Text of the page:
Industry continued to push the issue and government came to the view that an AEO programme for Australia could still be viable. The (then) Department of Immigration and Border Protection (as successor to the Australian Customs Service and the Australian Customs and Border Protection Service and the precursor to the current ABF within the Department of Home Affairs) established an Industry Advisory Group to co-develop the ATTP. That led to new legislation including the Rule and the ATTP ‘opened for business’ on 1 July 2016. At first, the membership was relatively low, caused in part by limited benefits and a complex application process. However, additional work by the ABF and industry has led to the ATTP becoming more accessible with more valuable benefits.

Current membership and benefits of the ATTP

Benefits of the ATTP have evolved over time and continue to evolve.

An outline of the ATTP, eligibility for the programme and its benefits can be found at the ABF website. Some of the significant benefits include deferral of the payment of customs duty, the allocation of an ‘account manager’ from within the ABF to handle queries, the recent agreement to dispense with origin certification under certain free trade agreements (see here) and the creation of Mutual Recognition Arrangements with the AEO programmes in other countries so that members of the ATTPs can receive some of the benefits of traders in those countries AEO programmes (see here)

Based on the most recent information from the ABF delivered to industry the current status of the ATTP can be summarised as follows:\Presently over 500 trusted traders,

  • 200 more are well in the accreditation process
  • 30% are presently service providers,
  • ABF are on track for in excess of 1000 trusted traders by 2020,
  • On target to obtain in excess of 30% of import trade-in value and volume; and
  • ATTP members will not be profiled, apart from usual high-risk areas (lighter touch at border).

Other Australian ‘trusted trader’ arrangements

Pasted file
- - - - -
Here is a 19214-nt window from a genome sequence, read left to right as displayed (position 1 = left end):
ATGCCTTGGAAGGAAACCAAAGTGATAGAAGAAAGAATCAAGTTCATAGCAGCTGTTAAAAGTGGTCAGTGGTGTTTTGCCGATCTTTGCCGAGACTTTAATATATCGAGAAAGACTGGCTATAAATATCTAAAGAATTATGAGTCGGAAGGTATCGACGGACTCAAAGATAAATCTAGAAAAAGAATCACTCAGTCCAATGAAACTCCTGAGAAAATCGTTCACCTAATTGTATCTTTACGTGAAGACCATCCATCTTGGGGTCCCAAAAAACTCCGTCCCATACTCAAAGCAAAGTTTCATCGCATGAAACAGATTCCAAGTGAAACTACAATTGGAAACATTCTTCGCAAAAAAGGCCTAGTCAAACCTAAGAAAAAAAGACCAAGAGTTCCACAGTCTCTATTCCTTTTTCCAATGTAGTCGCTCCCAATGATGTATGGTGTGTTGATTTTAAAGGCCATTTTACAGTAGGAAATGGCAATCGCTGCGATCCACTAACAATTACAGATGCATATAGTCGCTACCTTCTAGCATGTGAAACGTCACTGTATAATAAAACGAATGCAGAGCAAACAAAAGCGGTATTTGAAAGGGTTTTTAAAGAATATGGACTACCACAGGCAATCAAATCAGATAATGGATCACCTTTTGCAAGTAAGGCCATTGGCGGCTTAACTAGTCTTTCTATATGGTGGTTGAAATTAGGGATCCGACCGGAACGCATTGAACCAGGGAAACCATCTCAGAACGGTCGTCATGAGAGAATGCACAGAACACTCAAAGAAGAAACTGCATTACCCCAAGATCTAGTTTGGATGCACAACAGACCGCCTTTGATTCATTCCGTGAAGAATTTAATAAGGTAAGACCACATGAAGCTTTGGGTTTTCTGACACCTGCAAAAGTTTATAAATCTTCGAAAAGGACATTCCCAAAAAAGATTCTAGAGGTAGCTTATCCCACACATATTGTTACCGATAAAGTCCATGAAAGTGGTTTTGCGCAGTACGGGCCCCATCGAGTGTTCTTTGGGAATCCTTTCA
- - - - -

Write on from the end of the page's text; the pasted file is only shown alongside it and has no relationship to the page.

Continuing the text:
Of course, the ATTP is not the only example of co-operative arrangements between government agencies and industry in the border space. The ABF conducts the ‘Known Consignor’ scheme (see here) which allows selected parties benefits in the context of the requirements for the scanning of goods for export. Similarly, the Department of Agriculture has developed programs such as Food Import Compliance Agreements (see here ) and Approved Arrangements (see here. Common to all the programs is the grant of special ‘preferential’ status and benefits to trusted and validated members of industry to facilitate and modernise their movement of goods across the border, both for import and for export.

Prospects for the ATTP – and a wish list to continue its rise

There seems little doubt that the ATTP can now be considered as a success, which is likely to continue so long as support is provided by government through the ABF and so long as benefits are delivered as promised. That is not to say that the ATTP and the broader ‘trusted trader’ agenda cannot be improved. For present purposes I would like to see the following advances:

A focus on getting SMEs into ‘trusted’ programmes

  • Securing consistency in requirements to join the ‘trusted’ programmes. At the moment, the requirements for entry can be different, for example, different approaches to who is ‘fit and proper’ to join the programmes,
  • Providing additional details on what are included in the ‘Mutual Recognition Arrangements’ with other countries and their AEO programmes,
  • Allowing deferral of a broader range of duties (to include the Luxury Car Tax) and also to allow deferral of more charges paid at the point of import such as the Import Processing Charge; and
  • Improving benefits made available to ‘service providers’ such as licensed customs brokers whose sole benefit appears to be dealing with a dedicated account manager and the use of the ATTP logo. Perhaps less exposure to strict liability offences and infringement notices on the basis that errors were only inadvertent

I look forward to ongoing work with the ABF and other agencies on these issues as the increase in trade requires as much as possible to pass in a ‘trusted’ manner to focus on trade seemed as having higher risk.